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October 11, 2001 Yves Gélinas: Pinning down the origins of petroleum



Yves Gélinas

Yves Gélinas researches marine organic chemistry

Photo by Andrew Dobrowolskyj

by Janice Hamilton

To his undergraduate students in chemistry, Assistant Professor Yves Gélinas is probably just another new young face in the Department of Chemistry and Biochemistry. What they don’t know is that Gélinas is starting his academic career with a bang: an article in the Oct. 5 issue of the prestigious journal Science.

Gélinas, whose main interest is in marine organic geochemistry (MOG), modestly suggested that Science publishes papers about topics that are “newsy,” and that his research fits the bill because it is related to a current hot topic, the global carbon cycle. Nevertheless, he added, it settles a 20-year-old debate among petroleum scientists.

Transformation of organic matter

Gélinas, who just arrived at Concordia, wrote this article as a postdoctoral fellow at the University of Washington in Seattle. There, his advisor was John I. Hedges, a man Gélinas considers a genius. In his research, Hedges uses various techniques to study marine organic matter.

Collaborating also with Jeffrey A. Baldock, a Canadian scientist living in Adelaide, Australia, Gélinas looked at factors affecting the transformation of organic matter to petroleum in ocean sediments.

He explained that some of the organic matter produced at the ocean surface eventually settles on the bottom. Most of it decomposes, giving off carbon dioxide in the process, but a small amount is preserved in sediments.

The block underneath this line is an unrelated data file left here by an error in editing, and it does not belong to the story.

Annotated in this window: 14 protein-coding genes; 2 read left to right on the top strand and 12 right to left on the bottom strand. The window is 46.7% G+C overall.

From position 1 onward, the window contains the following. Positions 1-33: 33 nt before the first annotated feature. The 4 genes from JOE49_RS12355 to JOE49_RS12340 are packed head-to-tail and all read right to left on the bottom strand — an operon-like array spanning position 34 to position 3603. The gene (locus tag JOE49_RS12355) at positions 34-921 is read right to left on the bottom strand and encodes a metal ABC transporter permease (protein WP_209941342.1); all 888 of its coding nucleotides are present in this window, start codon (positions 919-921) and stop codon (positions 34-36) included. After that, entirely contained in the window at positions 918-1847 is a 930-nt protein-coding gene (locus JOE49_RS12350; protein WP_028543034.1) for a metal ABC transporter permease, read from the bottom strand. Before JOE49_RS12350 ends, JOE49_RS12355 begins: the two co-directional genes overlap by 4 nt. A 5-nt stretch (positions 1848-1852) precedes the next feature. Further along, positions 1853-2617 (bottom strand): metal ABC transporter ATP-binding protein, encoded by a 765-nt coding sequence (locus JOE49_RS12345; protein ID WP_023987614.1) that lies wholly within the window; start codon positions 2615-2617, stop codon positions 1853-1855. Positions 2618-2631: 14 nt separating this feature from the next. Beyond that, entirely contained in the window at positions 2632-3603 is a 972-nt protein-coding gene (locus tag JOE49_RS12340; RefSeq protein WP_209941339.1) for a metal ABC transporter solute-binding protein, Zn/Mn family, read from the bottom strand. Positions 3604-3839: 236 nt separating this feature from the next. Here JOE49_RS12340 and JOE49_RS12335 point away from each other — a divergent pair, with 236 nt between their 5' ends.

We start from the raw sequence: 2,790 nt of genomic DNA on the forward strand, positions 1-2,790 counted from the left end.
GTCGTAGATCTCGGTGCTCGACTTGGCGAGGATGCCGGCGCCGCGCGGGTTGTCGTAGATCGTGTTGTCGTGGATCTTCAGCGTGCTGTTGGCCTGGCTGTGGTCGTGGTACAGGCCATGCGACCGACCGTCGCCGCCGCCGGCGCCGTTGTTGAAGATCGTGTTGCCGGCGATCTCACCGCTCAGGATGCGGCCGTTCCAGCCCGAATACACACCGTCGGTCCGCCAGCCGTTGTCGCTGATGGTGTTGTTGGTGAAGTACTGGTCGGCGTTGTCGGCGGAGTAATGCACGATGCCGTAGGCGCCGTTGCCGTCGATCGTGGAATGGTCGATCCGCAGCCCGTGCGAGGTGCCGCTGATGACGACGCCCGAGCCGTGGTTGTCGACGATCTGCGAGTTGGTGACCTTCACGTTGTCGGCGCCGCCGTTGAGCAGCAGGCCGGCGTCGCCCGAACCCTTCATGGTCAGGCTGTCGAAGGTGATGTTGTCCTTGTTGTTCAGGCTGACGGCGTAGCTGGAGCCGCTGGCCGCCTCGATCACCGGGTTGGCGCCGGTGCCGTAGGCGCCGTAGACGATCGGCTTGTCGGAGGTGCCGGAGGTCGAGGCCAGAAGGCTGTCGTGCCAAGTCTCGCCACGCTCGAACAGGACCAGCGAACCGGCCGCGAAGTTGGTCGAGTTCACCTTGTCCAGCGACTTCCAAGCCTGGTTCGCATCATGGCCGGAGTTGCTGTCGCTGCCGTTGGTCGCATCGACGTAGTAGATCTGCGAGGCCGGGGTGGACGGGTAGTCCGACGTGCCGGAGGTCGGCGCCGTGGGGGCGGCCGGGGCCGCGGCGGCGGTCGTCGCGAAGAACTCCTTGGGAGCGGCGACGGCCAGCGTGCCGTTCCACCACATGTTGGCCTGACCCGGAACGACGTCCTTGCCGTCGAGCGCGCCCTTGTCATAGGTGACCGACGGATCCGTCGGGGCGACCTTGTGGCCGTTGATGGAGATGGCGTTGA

Over thousands of years, as more and more sediment builds up, the organic matter reaches a depth where high temperature and pressure transform it into petroleum. Gélinas was interested in the decomposition of freshly deposited organic matter, and in the effect oxygen has on this process. Some organic matter is only degraded when oxygen is present, and it is this type of organic matter that is the precursor of petroleum.

“In 1980, a model was introduced that tried to explain the conditions that were necessary for petroleum to form in sediments at the bottom of the ocean,” he explained. “That model stated that you had to have conditions with no oxygen for the formation of petroleum.

“Someone else challenged that model in the mid-80s with a different idea. Since then, people have assumed that the first model was right, but there was no demonstration to prove it,” Gélinas said.

“We think we have a good answer confirming the first hypothesis that will settle this debate once and for all.”

The study looked at core samples of sediments Hedges had collected from oceans around the world. Gélinas also spent a month off the coast of Mexico, collecting additional samples. “During my years in Seattle, I developed a method to remove the minerals from these sediments so you can concentrate the organic matter. We then tested these samples with NMR spectroscopy, a tool used to probe their molecular structure.”

What is most important to him about this line of research is the wealth of information contained in marine sediments.

“When you take a core sample of sediment from the bottom of the ocean, you have an exquisitely detailed record of the history of life on Earth.”

A Quebecer, Gélinas did his undergraduate and graduate work at UQAM, followed by a year at University of Massachusetts in Amherst, and three and a half years in Seattle.

Now he is happy to be back in Montreal, and excited about the prospect of continuing his research interests in marine organic geochemistry with colleagues at Concordia, McGill and UQAM. In a few years, he will also teach a graduate-level course in aquatic chemistry at Concordia.